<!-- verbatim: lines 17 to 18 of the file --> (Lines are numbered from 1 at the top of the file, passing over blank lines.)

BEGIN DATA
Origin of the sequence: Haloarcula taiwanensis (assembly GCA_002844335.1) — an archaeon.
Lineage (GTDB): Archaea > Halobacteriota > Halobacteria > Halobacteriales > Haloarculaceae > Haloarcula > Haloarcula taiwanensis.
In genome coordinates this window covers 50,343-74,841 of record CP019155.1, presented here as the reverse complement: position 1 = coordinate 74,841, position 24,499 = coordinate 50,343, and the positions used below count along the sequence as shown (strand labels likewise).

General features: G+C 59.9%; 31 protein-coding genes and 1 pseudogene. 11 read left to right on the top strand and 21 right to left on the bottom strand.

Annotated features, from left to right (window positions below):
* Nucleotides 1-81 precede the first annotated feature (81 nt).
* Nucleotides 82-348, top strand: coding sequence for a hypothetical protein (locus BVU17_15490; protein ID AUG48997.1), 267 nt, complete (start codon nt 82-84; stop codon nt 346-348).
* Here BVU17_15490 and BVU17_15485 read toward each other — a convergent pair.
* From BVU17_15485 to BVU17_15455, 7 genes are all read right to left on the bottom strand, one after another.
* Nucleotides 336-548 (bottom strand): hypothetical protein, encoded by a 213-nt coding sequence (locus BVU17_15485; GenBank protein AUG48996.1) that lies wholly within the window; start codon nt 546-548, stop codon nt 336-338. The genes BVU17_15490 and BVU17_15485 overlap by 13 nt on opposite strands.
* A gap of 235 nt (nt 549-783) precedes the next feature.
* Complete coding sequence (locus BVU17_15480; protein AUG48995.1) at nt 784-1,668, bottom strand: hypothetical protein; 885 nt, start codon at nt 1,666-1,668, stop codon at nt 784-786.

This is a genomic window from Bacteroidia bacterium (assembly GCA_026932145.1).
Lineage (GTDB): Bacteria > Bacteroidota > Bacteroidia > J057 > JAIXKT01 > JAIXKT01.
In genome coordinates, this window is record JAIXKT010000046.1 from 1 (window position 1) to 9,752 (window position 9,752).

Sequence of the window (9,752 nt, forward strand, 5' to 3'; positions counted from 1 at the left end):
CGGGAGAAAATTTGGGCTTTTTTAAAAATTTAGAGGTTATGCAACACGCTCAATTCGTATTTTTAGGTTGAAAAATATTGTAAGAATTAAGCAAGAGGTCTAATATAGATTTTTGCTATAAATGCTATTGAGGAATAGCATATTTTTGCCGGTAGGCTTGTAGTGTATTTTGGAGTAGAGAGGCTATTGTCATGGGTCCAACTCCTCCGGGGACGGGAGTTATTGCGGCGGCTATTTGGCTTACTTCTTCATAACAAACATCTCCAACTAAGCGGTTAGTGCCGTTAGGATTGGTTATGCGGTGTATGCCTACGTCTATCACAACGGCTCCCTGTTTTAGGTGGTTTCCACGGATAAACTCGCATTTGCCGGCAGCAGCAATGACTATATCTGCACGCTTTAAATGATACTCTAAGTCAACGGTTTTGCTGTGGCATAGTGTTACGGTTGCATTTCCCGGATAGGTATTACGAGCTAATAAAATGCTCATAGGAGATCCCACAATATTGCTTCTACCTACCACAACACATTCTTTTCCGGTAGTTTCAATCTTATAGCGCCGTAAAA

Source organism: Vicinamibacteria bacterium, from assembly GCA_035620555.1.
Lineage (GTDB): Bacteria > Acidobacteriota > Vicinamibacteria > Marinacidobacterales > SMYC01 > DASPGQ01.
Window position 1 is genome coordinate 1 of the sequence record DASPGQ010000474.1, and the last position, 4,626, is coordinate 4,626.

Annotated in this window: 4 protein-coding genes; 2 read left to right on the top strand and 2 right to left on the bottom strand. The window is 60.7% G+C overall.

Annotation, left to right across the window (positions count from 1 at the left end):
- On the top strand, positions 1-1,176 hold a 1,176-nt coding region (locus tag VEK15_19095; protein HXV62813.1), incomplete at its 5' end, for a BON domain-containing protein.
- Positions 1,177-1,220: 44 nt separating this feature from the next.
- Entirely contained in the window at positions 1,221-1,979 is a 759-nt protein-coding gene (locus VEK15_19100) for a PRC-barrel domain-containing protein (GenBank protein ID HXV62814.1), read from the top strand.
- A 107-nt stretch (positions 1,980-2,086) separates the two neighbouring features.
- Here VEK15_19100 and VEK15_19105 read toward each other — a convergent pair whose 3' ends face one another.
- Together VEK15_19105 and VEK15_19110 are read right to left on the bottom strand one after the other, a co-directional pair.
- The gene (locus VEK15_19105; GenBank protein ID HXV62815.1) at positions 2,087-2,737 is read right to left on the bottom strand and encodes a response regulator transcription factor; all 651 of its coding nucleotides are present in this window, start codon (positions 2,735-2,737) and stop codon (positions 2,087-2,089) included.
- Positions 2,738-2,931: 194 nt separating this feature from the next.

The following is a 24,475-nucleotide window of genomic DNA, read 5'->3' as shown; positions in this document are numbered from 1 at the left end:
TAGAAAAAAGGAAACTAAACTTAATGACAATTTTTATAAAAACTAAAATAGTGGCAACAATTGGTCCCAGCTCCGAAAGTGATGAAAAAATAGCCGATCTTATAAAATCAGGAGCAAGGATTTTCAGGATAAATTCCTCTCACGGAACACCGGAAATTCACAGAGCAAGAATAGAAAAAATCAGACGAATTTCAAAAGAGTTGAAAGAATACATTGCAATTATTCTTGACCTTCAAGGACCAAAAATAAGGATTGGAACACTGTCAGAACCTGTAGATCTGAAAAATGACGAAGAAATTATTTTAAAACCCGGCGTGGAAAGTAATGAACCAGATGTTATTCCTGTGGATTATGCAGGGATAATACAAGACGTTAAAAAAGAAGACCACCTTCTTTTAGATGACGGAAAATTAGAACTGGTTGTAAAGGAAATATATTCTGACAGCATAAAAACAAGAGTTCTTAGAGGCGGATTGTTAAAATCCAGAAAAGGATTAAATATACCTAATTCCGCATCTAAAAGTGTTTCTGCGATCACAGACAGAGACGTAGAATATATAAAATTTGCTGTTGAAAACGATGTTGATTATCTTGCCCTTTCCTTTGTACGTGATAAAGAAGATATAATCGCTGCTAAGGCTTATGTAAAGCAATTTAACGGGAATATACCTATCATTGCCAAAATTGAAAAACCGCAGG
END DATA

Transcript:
CGGGAGAAAATTTGGGCTTTTTTAAAAATTTAGAGGTTATGCAACACGCTCAATTCGTATTTTTAGGTTGAAAAATATTGTAAGAATTAAGCAAGAGGTCTAATATAGATTTTTGCTATAAATGCTATTGAGGAATAGCATATTTTTGCCGGTAGGCTTGTAGTGTATTTTGGAGTAGAGAGGCTATTGTCATGGGTCCAACTCCTCCGGGGACGGGAGTTATTGCGGCGGCTATTTGGCTTACTTCTTCATAACAAACATCTCCAACTAAGCGGTTAGTGCCGTTAGGATTGGTTATGCGGTGTATGCCTACGTCTATCACAACGGCTCCCTGTTTTAGGTGGTTTCCACGGATAAACTCGCATTTGCCGGCAGCAGCAATGACTATATCTGCACGCTTTAAATGATACTCTAAGTCAACGGTTTTGCTGTGGCATAGTGTTACGGTTGCATTTCCCGGATAGGTATTACGAGCTAATAAAATGCTCATAGGAGATCCCACAATATTGCTTCTACCTACCACAACACATTCTTTTCCGGTAGTTTCAATCTTATAGCGCCGTAAAA

Source organism: Vicinamibacteria bacterium, from assembly GCA_035620555.1.